Up the scaffolding: how to improve on overseas contracts
The South Korean construction industry surprised even itself last year by securing a record $13 billion worth of new overseas contracts.
Foreseeing the end of the Middle East construction boom, from which they have done so well, the Koreans were forecasting only $7 billion originally.
But the success is going to no one's head. There are no illusions - the overseas market is definitely going to get tougher in the years ahead.
When Korean companies began bidding aggressively for overseas jobs in the mid-1970s, they had no track record, but with skilled workers getting the job done faster than anyone else, they now operate in more than 30 countries, gaining the biggest market share in some (such as Saudi Arabia, where an estimated 100,000 Koreans currently work).
But the competition is getting keener in the Middle East, and the Korean edge in labor-intensive projects is being eroded as wages increase in line with inflation at home.
And in some countries, foreign firms are being forced to take contracts from more expensive local companies and to hire up to 50 percent from local labor. This narrows the Korean firms' profits and interferes with the smooth operation of an all-Korean workforce.
In addition, other Asian countries like Indonesia and the Philippines - with wage rates well below Korea's - are beginning to bid for labor-intensive projects. One way to cope is for the Koreans to hire workers from other parts of Asia to do basic manual work. There have been unconfirmed reports that China, despite its support for North Korea, could provide the South with up to 100,000 construction site workers for Middle East projects.
But everyone is Seoul concedes that this is really only a stopgap measure. The long-term answer: Move up to high-technology construction projects now dominated by American, Japanese, and European companies.
According to Byong Chu Lee, executive vice-president of the Overseas Construction Association of Korea: ''Korean companies have been viewed in the past as vacuum cleaners - there to pick up the leftovers. . . the basic jobs in the sun, like building houses, highways, and treatment plants. . . but not really equal to more technical projects.''
This is an image the Koreans are working hard to dispel. One way is to team up with more knowledgeable American and European contractors. The two sides could share equipment and the Koreans would provide the labor.
The government has also stepped in. The Construction Ministry runs a strict licensing system, allowing only a certain number of companies to compete in each country so as to avoid self-defeating price wars.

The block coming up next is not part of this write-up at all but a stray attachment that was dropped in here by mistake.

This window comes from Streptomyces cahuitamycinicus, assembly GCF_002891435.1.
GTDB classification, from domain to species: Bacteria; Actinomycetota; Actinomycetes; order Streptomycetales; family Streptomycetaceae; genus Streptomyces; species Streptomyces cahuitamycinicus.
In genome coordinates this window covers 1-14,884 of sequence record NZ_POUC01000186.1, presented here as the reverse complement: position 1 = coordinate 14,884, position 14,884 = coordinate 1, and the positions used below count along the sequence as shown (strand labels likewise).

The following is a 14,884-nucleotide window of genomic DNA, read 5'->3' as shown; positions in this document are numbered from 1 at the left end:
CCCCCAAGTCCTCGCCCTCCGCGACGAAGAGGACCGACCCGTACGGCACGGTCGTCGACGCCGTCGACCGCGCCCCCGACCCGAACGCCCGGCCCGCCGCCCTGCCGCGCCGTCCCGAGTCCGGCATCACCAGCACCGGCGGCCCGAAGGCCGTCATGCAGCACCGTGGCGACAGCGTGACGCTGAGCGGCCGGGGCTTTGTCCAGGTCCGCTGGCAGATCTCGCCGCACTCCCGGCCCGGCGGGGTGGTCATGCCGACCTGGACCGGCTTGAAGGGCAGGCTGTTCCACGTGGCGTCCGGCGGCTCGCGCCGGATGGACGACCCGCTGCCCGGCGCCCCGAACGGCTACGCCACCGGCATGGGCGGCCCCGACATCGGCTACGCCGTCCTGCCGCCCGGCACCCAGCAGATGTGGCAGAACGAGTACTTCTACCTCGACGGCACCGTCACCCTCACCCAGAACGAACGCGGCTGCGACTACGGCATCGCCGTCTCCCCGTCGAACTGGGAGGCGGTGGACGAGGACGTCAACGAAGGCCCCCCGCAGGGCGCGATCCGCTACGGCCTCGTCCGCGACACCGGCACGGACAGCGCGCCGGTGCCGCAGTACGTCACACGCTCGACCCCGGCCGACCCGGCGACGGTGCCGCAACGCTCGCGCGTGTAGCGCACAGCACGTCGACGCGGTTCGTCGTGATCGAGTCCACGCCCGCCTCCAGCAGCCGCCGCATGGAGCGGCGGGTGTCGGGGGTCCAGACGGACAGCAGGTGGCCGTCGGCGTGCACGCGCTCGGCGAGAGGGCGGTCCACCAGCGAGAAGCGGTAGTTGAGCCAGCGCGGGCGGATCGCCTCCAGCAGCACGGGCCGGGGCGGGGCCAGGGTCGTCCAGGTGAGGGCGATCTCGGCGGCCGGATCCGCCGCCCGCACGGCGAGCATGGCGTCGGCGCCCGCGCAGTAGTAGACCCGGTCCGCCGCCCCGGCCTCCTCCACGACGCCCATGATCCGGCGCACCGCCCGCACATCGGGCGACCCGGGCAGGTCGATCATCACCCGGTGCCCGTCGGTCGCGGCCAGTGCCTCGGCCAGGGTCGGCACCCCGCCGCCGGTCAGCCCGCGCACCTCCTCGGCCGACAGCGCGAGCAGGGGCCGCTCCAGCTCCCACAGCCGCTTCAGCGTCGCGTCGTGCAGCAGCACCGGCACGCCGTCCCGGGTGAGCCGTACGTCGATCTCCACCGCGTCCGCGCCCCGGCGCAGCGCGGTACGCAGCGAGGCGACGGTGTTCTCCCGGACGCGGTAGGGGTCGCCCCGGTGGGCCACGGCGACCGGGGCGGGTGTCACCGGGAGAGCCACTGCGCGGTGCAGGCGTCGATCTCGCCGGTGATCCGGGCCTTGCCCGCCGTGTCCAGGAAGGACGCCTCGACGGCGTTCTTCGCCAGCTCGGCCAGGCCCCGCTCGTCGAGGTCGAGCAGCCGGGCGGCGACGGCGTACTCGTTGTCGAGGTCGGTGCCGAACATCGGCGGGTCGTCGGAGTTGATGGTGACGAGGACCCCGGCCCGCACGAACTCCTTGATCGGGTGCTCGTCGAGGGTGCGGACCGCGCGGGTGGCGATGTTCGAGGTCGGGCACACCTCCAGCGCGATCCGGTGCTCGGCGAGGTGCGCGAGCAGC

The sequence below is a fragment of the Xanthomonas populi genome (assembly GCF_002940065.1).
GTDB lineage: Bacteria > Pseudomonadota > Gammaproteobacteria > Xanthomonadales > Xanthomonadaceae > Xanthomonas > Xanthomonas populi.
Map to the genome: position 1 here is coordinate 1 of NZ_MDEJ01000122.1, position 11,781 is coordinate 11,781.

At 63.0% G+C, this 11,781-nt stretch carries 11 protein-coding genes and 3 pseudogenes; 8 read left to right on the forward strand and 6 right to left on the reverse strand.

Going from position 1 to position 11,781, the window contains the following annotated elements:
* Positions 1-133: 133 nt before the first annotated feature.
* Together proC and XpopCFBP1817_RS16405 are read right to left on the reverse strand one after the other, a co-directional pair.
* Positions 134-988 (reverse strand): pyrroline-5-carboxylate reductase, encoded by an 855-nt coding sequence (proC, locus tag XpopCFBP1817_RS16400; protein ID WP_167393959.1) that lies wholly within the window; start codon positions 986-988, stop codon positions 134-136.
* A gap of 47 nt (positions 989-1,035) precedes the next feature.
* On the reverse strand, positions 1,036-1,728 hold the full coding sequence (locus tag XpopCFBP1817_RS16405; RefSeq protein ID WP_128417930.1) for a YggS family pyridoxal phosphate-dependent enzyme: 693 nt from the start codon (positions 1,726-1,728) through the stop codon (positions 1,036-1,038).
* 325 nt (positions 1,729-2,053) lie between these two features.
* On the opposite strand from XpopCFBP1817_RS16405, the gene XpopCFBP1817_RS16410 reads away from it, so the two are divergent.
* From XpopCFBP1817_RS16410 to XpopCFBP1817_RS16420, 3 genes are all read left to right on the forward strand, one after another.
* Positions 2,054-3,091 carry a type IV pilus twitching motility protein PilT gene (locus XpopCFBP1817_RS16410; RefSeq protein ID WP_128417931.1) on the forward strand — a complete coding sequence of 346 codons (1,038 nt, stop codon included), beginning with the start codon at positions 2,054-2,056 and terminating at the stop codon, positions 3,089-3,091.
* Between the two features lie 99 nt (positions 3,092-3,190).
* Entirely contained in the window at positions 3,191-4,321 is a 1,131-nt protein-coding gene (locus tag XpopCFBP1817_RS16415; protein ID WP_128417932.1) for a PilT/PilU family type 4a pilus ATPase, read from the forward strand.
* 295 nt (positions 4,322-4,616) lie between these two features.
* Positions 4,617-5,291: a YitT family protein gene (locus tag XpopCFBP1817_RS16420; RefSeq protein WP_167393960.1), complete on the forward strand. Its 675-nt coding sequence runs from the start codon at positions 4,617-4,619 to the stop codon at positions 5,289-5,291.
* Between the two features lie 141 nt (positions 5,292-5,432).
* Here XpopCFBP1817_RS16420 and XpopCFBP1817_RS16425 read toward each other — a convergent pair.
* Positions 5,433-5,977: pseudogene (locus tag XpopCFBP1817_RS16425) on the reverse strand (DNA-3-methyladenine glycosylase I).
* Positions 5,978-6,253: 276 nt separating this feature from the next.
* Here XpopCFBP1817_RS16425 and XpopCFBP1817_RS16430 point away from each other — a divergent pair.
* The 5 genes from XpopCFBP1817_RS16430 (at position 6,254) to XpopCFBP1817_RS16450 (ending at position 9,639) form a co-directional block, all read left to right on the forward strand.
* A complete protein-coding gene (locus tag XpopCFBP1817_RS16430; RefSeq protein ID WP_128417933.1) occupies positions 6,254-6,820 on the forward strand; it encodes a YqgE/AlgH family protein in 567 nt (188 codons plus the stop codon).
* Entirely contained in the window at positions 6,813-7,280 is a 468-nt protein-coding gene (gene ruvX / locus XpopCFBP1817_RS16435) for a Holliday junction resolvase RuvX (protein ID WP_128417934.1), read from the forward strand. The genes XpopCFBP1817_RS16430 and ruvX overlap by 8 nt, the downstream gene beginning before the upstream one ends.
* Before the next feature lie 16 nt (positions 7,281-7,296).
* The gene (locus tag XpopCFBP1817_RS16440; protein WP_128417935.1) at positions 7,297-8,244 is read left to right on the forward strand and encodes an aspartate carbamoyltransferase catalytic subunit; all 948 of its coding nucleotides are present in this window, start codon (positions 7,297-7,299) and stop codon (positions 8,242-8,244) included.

The Koreans are very concerned about their image. Typical was their reaction when a company building houses in Kuwait got into financial trouble and couldn't continue. Government and industry got together and decided that the industry leader, Hyundai, should complete the project, even though it would end up taking a loss.
To avoid such embarrassments, the Construction Ministry now classifies only 34 of an estimated 500 construction firms in the country as eligible to be prime contractors or subcontractors, based on their having secured minimum orders of $ 150 million overseas in the last three years. Another 70 or so companies licensed to operate overseas can only work as subcontractors to the class ''A'' companies. This classification will be reviewed every two years.
Korean construction has concentrated up to now on the Middle East. The region last year contributed almost $8 billion of the total orders for goods and services.
Industry analysts foresee a gradual decline in the years ahead, although Iraq is expected eventually to be an important new source of construction income, once its war with Iran is brought to an end.
But South Korea's future lies in diversification. Libya is its new boom spot. One company privately predicts that it alone will be able to win Libyan orders, worth up to $6 billion within a year or two.
Some Korean companies are already looking beyond the Libyan boom. Daewoo, which has $2 billion worth of work on hand in the North African nation, has begun branching out southward into Nigeria and the Sudan. Hyundai, Daelim, and Ssyangyong are active in Singapore and Malaysia.
But as far as Korea is concerned, the world is a big place and there is still plenty of room for a hardworking nation like it to make money - as long as it gets out of labor-intensive, thin-profit-margin projects and into the big-paying high-technology ones.